Government Releases Obamacare Premium Levels for 36 More States

A new report summarizes rates in all of the states in which exchanges will be run by the federal government.

| Wed Sep. 25, 2013 1:21 AM EDT

With the start of open enrollment in Obamacare a week away, HHS today released a report summarizing the cost of premiums in states where the exchanges will be run by the federal government. In general, the news was pretty good. As with most of the state exchanges, the premiums are coming in below the predictions of the Congressional Budget Office:

Individuals will have an average of 53 qualified health plan choices in states where HHS will fully or partially run the Marketplace.

Premiums before tax credits will be more than 16 percent lower than projected. The weighted average second lowest cost silver plan for 48 states (including DC) is 16 percent below projections based on the ASPE-derived Congressional Budget Office premiums.

Tax credits will make premiums even more affordable for individuals and families. For example, in Texas, an average 27-year-old with income of $25,000 could pay $145 per month for the second lowest cost silver plan, $133 for the lowest cost silver plan, and $83 for the lowest cost bronze plan after tax credits. For a family of four in Texas with income of $50,000, they could pay $282 per month for the second lowest cost silver plan, $239 for the lowest silver plan, and $57 per month for the lowest bronze plan after tax credits.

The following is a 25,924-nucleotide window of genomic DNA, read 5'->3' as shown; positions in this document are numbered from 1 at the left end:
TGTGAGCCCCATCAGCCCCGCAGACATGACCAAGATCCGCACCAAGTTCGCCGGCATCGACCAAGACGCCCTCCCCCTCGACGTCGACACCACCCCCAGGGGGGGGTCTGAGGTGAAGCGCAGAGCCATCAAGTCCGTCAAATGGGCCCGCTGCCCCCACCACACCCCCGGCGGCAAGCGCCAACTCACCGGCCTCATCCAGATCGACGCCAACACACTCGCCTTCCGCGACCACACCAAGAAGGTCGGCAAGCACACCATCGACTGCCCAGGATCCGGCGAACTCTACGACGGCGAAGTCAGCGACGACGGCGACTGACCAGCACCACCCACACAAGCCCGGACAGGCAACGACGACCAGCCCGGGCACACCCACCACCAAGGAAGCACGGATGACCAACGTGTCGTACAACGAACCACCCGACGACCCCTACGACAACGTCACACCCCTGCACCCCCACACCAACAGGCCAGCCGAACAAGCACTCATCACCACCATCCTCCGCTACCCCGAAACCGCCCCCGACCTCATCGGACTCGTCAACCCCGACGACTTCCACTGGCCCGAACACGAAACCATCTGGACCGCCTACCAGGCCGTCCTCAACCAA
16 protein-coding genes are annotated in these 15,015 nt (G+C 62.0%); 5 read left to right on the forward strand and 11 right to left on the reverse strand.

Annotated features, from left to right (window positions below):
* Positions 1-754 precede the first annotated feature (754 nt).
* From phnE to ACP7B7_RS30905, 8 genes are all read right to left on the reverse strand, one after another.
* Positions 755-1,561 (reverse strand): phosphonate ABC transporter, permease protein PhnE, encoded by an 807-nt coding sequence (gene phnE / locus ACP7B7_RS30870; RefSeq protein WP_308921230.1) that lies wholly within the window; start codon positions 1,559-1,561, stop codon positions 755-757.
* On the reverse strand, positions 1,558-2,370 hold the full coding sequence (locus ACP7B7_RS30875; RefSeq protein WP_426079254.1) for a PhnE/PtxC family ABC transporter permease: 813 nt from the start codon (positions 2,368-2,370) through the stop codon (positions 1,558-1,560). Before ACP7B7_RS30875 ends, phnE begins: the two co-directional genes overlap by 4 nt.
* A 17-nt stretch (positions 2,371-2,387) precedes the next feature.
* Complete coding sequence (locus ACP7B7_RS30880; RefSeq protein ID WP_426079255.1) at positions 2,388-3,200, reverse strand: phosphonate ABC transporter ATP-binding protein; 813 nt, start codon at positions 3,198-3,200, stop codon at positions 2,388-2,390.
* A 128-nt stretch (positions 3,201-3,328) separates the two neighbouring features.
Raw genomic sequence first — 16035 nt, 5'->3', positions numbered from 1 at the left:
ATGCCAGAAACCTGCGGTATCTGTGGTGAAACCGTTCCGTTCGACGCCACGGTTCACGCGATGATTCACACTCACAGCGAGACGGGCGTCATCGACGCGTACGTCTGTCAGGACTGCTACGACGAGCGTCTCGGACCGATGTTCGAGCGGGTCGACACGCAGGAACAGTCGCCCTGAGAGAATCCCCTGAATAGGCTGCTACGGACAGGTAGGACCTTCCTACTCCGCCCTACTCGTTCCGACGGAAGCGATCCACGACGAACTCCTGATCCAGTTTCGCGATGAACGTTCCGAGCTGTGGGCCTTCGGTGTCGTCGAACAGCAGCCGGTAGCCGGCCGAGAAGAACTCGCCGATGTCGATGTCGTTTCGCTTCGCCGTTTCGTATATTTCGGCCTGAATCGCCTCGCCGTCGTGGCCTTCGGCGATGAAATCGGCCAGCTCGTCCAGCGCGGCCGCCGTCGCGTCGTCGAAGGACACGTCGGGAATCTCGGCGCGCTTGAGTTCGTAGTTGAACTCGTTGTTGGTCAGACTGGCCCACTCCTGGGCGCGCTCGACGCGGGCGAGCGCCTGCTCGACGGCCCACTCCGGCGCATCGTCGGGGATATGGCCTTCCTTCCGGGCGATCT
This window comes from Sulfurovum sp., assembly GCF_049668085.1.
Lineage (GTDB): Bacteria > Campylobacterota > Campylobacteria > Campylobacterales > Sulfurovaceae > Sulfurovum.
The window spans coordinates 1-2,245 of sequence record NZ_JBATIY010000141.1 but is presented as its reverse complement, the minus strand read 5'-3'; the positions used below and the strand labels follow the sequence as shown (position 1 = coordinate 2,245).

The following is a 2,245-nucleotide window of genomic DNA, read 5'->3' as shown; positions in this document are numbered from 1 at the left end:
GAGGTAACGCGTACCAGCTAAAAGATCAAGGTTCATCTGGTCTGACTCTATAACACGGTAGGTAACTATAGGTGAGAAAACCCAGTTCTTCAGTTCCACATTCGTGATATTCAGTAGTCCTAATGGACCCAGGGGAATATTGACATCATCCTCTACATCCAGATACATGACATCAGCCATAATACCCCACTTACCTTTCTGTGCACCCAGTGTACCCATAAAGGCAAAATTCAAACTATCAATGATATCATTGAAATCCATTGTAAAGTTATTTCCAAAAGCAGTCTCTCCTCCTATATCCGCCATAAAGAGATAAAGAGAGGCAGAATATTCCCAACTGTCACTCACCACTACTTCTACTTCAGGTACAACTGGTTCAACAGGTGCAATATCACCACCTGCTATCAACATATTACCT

I don't suppose Ted Cruz will be mentioning any of this in his speechifying on the Senate floor tonight. But it's worth taking a look at those numbers. After tax credits, that family of four in Texas will pay $3,384 per year for the second-lowest-cost silver plan. According to the Kaiser Family Foundation, the average family with employer health coverage pays $4,565 per year in contributions. Those aren't directly comparable, but they're close. What it means is that although Obamacare is hardly free, it does allow individuals to buy coverage for roughly the same amount they'd have to pay with an employer plan. No one is shut out of the market any longer.

The entire report is here. An excerpt of one of the tables is below, showing how much coverage will cost for individuals and families in various states.